Despite, or perhaps because of, months of time spent in a new hybrid work environment in which many employees are continuing to work from home, perspectives on work/life balance have shifted significantly. Some who may have previously longed for more time at home now wish they could return to the office. Others who said remote work could never be done have recognized they were largely wrong.
Today’s employees—and their managers—are finding that work/life balance priorities have changed since March 2020, when the pandemic hit. This is obviously of interest to employers as the virus shows signs of ebbing and they consider when, or whether, to bring employees back into the workplace.
More Productive from Home?
Employees who are able to work from home find they can achieve a better work/life balance in simple ways. Toss a load of clothes into the wash during a quick break. Go outside for a walk during lunch. Chat with kids and partners at various times throughout the day. Pet the dog or cat.
And, despite these activities that might once have been viewed as distractions at best or “loafing” at worst, a study by Nintex that’s based on input from 1,000 U.S. full-time workers at organizations with 501–50,000 employees found that “70 percent of those surveyed report that their experiences working from home have been better and more productive than they expected, citing more family time, no commute, fewer interruptions, and improved work-life balance.”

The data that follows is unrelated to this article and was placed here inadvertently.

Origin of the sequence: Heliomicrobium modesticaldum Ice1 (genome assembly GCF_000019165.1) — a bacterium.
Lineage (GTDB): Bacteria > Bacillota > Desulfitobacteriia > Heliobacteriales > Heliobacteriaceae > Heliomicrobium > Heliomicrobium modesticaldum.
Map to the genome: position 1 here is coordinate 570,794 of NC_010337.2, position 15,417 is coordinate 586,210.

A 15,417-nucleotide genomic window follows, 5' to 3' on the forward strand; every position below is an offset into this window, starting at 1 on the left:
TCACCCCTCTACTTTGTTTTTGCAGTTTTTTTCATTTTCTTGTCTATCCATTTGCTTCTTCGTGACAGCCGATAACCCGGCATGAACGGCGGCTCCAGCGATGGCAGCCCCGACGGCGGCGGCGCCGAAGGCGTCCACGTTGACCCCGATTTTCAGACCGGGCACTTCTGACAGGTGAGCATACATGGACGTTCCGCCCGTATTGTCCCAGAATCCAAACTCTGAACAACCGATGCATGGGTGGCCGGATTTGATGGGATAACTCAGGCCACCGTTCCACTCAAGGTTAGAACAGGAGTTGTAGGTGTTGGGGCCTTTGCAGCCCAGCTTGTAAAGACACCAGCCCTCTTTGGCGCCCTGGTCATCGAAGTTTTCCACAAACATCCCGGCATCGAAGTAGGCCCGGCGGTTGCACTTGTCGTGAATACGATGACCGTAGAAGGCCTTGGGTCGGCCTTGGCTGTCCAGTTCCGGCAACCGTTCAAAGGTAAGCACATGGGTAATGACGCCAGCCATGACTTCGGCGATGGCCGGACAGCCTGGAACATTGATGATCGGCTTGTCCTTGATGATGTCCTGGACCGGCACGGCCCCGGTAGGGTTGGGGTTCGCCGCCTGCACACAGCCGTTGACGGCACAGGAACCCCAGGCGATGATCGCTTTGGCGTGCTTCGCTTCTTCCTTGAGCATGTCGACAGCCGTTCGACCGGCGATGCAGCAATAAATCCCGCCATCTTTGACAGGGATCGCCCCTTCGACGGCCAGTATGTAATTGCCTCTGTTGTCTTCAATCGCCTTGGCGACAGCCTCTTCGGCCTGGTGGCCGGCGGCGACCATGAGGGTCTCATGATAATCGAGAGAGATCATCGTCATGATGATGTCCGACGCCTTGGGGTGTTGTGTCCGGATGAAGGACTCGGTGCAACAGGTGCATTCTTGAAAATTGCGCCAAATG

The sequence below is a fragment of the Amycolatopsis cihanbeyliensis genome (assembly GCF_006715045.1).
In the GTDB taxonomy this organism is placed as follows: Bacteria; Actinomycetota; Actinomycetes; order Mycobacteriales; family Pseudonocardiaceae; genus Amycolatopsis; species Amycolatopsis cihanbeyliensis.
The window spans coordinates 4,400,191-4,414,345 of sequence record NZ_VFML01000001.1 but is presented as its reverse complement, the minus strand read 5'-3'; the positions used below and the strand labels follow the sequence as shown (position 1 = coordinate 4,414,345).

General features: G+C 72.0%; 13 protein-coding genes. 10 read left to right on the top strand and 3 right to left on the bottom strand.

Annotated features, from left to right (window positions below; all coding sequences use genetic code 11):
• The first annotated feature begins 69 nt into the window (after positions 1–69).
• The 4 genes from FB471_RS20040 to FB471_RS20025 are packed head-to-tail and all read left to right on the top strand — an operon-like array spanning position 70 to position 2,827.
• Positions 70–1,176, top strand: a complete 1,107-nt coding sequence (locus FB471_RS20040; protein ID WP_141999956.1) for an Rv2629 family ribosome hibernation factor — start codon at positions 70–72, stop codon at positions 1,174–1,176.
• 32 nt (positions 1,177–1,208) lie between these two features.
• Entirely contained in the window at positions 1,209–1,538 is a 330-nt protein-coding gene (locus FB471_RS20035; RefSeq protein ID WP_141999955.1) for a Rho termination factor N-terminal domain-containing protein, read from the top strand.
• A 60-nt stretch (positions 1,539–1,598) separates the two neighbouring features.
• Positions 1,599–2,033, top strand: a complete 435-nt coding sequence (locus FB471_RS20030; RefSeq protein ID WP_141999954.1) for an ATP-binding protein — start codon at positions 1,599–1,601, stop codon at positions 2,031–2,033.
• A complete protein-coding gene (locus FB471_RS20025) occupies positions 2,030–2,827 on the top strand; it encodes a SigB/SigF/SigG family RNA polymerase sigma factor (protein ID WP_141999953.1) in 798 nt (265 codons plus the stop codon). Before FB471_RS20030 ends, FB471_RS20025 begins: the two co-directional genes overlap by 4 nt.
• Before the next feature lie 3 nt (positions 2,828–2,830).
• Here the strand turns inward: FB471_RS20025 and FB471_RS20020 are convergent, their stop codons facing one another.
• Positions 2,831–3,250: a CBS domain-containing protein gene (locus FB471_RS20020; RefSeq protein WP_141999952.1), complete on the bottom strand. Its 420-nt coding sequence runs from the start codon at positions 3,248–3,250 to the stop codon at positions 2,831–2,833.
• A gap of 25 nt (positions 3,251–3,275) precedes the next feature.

That’s good news for employers and employees alike.
What Workers Want
Nintex points to some highlights from its research:
- Employees say they’re able to get more done quicker when working from home—41% say they’re getting more work done in “far less” time while working remotely.
- Employees are appreciating access to software to help them get their work done more efficiently by automating manual and repetitive tasks.
- While Baby Boomers say they’d like to be better compensated for their work, Gen Z respondents are more interested in access to better technology.
While workers are split in terms of whether they want to come back to the office when it’s safe to do so, 51% of all respondents say they’d prefer to stay at home.
What worked in 2019 isn’t likely to work in 2021. Employers need to stay attuned to both worker preference and the productivity impacts of a hybrid work environment.